Over the past half-decade, few organizations have been as consistently, aggressively acquisition-minded as Precision Medicine Group. Since its formation in 2012, the company has snapped up everything from traditional health advertising firms (LehmanMillet) to sophisticated health-economics groups (Redwood Outcomes).

However, the resulting growth created an organizational issue: how to best position the company’s holdings in order to take advantage of its increasing scale and expertise.

The solution was to group three of the company’s prized holdings — Precision For Value, Precision Health Economics, and Precisioneffect — under the new Precision Value & Health umbrella. In November, market access consultancy PrecisionXtract was created from existing clients and holdings and placed under the PV&H banner as well.

“We needed to have what is effectively a parent for things that are commercially focused,” says PV&H president Dan Renick. “We wanted to be able to talk about the services we offer in a more comprehensive and cohesive fashion.”

precision value health agency

The creation of PV&H was motivated at least in part by client demand. To hear Renick tell it, clients would routinely seek out one of the company’s brands before tapping another for payer-specific work and a third for more typical agency-type activities. But in the absence of a formal and well-defined link among the companies, Precision was likely sowing confusion in the marketplace.“Clients want agencies to declutter their offerings. They want us to streamline,” Renick says.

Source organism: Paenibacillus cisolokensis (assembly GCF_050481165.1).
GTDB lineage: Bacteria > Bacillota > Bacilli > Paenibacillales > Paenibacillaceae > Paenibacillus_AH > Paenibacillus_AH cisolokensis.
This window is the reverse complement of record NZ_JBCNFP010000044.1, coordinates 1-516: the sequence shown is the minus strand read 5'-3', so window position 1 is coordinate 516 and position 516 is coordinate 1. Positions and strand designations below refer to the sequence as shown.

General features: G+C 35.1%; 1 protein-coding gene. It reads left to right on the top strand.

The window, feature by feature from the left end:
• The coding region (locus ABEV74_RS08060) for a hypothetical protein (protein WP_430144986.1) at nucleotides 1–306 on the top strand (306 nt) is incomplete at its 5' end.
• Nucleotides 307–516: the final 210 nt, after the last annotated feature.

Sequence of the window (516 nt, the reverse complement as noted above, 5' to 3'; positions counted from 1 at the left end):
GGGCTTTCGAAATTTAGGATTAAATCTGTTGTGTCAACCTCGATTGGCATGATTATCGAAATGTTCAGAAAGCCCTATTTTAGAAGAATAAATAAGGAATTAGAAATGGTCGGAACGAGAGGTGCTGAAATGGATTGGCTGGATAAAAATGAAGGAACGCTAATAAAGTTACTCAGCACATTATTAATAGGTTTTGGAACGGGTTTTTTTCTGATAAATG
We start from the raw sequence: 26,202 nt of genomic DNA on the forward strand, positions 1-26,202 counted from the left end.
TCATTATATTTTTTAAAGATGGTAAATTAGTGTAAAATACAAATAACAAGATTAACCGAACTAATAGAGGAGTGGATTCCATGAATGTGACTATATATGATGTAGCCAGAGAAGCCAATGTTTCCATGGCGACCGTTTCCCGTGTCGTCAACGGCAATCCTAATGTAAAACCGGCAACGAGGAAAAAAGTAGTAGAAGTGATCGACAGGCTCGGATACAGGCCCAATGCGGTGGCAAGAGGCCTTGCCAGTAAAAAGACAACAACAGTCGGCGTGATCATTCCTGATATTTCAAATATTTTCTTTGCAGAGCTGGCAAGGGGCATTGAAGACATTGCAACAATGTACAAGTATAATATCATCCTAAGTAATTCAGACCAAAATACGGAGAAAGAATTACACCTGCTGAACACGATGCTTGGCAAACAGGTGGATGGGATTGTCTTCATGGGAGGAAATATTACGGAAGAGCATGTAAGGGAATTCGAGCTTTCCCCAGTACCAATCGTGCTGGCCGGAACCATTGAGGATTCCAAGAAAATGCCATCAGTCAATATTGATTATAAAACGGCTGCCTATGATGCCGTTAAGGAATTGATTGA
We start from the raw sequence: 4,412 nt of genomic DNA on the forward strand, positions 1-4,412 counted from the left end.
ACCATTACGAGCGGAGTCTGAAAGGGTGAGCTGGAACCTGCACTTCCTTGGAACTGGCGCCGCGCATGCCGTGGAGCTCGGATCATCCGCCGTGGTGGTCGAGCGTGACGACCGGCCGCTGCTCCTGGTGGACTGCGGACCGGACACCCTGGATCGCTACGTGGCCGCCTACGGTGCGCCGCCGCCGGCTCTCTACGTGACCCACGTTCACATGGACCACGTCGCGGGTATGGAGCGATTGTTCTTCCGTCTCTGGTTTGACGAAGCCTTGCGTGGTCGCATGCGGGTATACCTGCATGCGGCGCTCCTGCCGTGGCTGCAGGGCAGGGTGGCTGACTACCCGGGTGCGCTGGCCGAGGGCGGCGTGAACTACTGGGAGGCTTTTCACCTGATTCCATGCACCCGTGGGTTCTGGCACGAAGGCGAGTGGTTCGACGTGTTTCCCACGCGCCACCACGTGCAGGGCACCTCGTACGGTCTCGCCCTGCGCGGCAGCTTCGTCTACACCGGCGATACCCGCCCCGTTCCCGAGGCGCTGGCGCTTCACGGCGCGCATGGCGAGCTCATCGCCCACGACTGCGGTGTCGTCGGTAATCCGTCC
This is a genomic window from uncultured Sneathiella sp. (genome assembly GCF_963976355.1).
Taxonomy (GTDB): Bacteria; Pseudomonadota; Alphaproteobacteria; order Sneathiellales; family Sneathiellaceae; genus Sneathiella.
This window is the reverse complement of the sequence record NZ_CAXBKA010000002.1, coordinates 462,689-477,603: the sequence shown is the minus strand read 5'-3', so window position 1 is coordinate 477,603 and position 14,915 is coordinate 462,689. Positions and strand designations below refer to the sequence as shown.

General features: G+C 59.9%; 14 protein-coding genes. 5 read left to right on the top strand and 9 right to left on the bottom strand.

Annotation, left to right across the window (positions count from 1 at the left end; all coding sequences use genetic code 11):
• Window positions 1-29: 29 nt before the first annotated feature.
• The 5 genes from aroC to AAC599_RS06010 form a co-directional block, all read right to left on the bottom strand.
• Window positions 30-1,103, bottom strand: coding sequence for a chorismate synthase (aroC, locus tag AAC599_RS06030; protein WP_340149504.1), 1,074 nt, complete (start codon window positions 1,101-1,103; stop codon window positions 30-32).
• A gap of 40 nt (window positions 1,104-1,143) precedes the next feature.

Collectively, the PV&H companies grew their revenue in 2017 by 10.6%, from $127.7 million in 2016 to $141.2 million. PV&H counted 584 staffers under its 10 North American roofs at the end of 2017, up from 539 at the end of 2016.

Renick reports the creation of PV&H was received well by employees, but notes the challenge that comes with adding a whole lot of new stuff to the company mix. “We didn’t want anyone feeling like they didn’t fully understand the business or our thinking in putting it together the way we did,” Renick explains.

Plus the move has had the intended effect in terms of one-stop shopping. “Already there have been plenty of times where one [agency] was doing work and a need surfaced, and we were able to, let’s say, ‘effectively self-refer,’” Renick continues with a laugh. “But you always have to go in and win the business, and we’ve done that.”